“All About That Bass” by Meghan Trainor
Attempts at social consciousness aside, “All About That Bass” by Meghan Trainor ultimately fails as a continuation of the female, vocal-centered pop tradition. Its cardinal sin is that of being boring in a genre that demands newness within strict boundaries and digestible parameters. What the listener instead is subjected to over the course of the unending three minutes and ten seconds is nothing more than a grotesque and laden pastiche of female pop vocalists from the 1950s and 60s. Go ahead and call me Killjoy; upon first listen, the song has everything you might want from it, given the first verse and lead-in to the chorus: punchy vocals, a “message” of sorts, nods to 50s and 60s swing pop, and a classic, predictable beat structure. But every subsequent listen goaded me further into believing that the song, lyrically, merely trades one set of priorities and objectifications for another, still reveling in a world of the vain concern for one’s looks as the metaphor by which to find/reclaim self-assurance and gratification. As always, the woman is posited only in relationship to how she’s perceived by others, specifically men; her body is always on display and needs to be explained to the outside world. The video only further entrenches us in a plastic, heteronormative world, with modest knee-length, go-go style dresses in all manner of pastels, pink walls, sweater vests, and girls playing with dolls. If the video subjugated these clichés instead of merely presenting them for their cartoonish visual aesthetics, perhaps it might imbue the song with some ironic winking eye. Instead paraded before us is a facile Old Navy commercial “celebrating” curvature. By all means, I don’t believe all songs must be completely self-aware, but for a song to take such a bold claim and hard line through its lyrics means that it wants to be taken, perhaps, for more than just another pop construction. In a larger sense, the song could easily, by removing just a few lines, parody the church of the body which we all attend or at least not be Janus-faced in its own logic about women. Though it’s catchy the first time or two, this track is certainly not the summer jam for which I, or anyone else, is looking; one would think a celebration song would somehow feel more fun for everyone.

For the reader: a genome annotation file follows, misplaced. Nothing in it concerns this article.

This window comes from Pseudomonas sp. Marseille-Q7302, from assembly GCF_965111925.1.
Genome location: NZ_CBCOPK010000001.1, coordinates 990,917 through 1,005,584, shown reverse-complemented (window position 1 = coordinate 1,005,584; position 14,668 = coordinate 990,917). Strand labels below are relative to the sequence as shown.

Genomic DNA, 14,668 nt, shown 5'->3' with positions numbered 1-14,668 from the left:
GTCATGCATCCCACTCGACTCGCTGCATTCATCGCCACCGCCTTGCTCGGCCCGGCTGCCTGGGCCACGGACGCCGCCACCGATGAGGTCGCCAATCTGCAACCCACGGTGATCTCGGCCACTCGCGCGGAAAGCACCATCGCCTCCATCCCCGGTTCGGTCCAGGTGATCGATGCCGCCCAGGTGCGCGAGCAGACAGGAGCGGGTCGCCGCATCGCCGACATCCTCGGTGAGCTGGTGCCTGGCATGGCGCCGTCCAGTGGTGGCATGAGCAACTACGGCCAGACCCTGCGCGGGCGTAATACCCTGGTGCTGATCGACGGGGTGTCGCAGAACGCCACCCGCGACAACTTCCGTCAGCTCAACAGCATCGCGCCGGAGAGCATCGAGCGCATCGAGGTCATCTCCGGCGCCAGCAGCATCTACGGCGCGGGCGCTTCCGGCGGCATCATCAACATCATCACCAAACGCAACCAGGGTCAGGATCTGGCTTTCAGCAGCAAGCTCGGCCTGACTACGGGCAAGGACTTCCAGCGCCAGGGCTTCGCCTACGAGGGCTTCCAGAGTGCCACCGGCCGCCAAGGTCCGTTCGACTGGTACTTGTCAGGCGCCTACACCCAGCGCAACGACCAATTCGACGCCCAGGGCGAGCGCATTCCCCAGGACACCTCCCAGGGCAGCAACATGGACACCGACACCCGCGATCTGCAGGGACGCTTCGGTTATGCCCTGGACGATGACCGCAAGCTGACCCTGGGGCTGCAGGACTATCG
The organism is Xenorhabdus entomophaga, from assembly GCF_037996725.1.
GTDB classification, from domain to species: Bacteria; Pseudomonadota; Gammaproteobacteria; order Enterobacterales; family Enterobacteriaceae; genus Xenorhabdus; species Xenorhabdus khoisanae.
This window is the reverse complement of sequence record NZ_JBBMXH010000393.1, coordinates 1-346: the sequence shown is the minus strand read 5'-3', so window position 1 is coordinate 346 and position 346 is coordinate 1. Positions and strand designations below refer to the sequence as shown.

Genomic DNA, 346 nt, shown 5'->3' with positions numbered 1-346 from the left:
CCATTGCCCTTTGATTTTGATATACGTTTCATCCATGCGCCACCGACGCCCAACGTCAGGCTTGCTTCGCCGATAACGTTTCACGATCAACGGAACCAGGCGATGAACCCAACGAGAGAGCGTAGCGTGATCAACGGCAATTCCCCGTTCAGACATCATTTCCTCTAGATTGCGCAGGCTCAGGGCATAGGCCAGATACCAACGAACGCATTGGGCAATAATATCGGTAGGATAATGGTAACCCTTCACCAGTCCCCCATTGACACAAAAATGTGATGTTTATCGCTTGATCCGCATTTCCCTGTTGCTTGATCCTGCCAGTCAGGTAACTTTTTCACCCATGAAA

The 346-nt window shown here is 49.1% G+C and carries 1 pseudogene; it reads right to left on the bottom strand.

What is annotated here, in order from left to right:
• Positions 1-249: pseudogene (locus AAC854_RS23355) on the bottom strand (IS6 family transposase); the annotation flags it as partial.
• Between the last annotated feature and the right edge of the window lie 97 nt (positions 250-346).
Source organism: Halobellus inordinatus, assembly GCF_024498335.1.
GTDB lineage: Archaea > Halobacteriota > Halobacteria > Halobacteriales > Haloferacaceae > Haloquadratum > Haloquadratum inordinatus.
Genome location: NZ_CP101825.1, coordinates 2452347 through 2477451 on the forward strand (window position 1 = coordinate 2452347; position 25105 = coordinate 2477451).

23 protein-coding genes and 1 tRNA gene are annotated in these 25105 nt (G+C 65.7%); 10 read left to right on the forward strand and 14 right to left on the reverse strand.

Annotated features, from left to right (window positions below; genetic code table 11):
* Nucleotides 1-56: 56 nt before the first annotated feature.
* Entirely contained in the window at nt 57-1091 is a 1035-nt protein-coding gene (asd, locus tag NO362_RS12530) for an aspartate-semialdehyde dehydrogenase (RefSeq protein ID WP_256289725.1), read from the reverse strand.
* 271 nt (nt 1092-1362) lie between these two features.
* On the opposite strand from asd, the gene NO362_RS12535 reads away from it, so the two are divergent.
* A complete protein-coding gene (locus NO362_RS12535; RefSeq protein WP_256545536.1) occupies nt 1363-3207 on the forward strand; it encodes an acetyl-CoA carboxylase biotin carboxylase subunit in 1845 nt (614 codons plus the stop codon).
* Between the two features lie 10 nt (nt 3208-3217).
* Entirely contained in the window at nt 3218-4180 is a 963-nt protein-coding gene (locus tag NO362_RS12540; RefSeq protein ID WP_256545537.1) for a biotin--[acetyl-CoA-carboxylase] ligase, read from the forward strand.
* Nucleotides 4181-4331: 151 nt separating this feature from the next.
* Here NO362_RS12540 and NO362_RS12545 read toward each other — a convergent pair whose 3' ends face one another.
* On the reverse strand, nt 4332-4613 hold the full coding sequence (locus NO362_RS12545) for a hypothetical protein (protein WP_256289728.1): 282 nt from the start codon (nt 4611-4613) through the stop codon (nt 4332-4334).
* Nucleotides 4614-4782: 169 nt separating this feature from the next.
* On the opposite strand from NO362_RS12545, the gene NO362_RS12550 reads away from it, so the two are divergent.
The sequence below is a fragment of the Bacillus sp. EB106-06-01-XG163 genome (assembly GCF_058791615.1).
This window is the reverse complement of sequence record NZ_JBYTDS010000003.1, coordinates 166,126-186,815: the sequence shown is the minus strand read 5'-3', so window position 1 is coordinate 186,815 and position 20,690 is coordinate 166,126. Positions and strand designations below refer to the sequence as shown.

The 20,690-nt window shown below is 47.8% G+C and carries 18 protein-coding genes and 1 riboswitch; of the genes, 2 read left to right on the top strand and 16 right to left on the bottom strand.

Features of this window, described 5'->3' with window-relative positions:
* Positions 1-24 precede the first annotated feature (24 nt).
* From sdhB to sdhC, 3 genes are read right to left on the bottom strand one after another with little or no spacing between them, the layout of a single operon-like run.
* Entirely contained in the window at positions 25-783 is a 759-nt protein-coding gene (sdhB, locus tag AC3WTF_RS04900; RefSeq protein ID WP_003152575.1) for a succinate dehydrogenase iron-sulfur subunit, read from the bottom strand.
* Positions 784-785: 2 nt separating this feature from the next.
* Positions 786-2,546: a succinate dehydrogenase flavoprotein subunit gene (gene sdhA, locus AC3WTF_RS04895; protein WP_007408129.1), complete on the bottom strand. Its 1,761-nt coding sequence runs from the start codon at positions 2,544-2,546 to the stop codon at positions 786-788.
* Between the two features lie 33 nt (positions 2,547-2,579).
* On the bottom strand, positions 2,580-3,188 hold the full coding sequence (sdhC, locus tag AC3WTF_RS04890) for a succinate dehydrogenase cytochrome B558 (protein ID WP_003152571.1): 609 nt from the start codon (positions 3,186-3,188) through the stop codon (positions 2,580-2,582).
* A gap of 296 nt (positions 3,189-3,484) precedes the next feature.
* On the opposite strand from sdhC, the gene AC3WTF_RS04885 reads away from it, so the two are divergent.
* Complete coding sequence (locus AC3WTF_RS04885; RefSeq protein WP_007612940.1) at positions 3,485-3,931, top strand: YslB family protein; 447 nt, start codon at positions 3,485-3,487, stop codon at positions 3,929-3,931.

Jonathan May watches too much television, but he’s just playing catch-up from a childhood spent in Zimbabwe. You can read his poetry at owenmay.com, follow him on Twitter at @jonowenmay, or email him at firstname.lastname@example.org